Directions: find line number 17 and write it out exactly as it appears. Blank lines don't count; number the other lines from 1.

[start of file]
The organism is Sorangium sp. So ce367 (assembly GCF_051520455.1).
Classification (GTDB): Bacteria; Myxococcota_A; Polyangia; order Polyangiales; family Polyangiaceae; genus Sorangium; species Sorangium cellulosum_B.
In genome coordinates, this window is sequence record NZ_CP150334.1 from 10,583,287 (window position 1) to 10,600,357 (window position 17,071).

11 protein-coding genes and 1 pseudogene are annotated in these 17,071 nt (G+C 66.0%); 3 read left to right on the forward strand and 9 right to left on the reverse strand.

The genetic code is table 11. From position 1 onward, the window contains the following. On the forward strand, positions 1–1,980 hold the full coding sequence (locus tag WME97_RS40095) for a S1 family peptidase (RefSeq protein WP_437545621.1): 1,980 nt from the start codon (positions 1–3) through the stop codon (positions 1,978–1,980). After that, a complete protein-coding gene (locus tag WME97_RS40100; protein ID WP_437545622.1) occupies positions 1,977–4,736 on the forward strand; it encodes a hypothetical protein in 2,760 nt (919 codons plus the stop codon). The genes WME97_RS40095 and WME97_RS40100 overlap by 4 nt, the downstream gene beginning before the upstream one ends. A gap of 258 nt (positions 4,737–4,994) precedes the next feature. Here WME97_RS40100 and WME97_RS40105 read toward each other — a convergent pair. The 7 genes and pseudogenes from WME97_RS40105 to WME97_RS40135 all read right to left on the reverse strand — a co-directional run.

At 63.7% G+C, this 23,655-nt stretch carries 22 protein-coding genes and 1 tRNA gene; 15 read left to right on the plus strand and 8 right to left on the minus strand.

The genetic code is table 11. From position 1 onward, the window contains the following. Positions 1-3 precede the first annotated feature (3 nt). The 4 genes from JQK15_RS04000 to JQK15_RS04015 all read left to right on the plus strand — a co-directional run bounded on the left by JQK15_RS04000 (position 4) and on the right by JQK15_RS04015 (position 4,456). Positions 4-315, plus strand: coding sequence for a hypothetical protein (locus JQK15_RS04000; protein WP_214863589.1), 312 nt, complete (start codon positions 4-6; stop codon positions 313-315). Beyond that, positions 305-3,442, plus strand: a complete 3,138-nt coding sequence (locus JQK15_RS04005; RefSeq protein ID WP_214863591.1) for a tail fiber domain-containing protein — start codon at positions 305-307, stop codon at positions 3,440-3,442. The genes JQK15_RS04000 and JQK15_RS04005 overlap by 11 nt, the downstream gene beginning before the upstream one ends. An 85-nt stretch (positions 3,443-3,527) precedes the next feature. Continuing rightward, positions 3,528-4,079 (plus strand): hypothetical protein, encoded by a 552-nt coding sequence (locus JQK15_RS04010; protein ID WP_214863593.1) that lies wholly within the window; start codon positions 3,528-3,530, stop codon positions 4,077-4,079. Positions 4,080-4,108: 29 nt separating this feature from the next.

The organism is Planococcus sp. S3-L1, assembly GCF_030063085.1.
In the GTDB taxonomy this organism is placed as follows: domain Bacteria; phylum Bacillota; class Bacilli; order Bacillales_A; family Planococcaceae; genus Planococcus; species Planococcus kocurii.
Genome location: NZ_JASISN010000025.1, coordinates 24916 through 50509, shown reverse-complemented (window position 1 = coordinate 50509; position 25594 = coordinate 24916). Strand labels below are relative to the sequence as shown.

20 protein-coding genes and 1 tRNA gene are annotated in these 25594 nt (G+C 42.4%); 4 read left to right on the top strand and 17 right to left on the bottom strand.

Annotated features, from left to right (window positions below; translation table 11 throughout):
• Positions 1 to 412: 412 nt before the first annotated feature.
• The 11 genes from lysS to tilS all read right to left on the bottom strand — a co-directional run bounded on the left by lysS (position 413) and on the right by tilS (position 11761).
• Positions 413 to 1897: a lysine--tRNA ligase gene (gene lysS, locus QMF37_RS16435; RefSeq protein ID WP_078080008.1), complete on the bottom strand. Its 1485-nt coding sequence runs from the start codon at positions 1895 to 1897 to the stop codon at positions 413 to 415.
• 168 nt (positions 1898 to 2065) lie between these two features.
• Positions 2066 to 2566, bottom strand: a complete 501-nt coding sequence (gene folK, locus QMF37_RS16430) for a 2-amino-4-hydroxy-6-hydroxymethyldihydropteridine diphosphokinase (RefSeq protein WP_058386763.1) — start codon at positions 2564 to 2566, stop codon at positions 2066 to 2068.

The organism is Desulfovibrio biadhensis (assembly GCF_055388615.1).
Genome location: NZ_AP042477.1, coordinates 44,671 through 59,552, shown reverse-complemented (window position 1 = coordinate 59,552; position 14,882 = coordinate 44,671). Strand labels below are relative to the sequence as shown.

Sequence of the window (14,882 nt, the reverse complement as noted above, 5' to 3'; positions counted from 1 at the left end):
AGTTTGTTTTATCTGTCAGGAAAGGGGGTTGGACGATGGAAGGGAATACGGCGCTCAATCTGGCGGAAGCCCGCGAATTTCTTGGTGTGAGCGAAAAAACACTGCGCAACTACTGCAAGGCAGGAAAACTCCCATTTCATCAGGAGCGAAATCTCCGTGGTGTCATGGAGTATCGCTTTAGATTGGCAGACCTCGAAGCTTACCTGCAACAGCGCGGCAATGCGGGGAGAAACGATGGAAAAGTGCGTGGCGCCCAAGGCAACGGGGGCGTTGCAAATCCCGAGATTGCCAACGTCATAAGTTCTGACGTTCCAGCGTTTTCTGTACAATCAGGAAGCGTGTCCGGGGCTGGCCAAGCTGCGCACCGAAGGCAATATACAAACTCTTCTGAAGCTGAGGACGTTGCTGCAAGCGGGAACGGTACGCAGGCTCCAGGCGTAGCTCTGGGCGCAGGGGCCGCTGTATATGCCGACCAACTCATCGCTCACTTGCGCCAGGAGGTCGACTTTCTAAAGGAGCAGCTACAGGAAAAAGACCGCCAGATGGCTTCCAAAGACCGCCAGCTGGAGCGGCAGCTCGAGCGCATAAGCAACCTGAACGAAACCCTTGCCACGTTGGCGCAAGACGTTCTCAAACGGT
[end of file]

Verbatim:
• Positions 2066 to 2566, bottom strand: a complete 501-nt coding sequence (gene folK, locus QMF37_RS16430) for a 2-amino-4-hydroxy-6-hydroxymethyldihydropteridine diphosphokinase (RefSeq protein WP_058386763.1) — start codon at positions 2564 to 2566, stop codon at positions 2066 to 2068.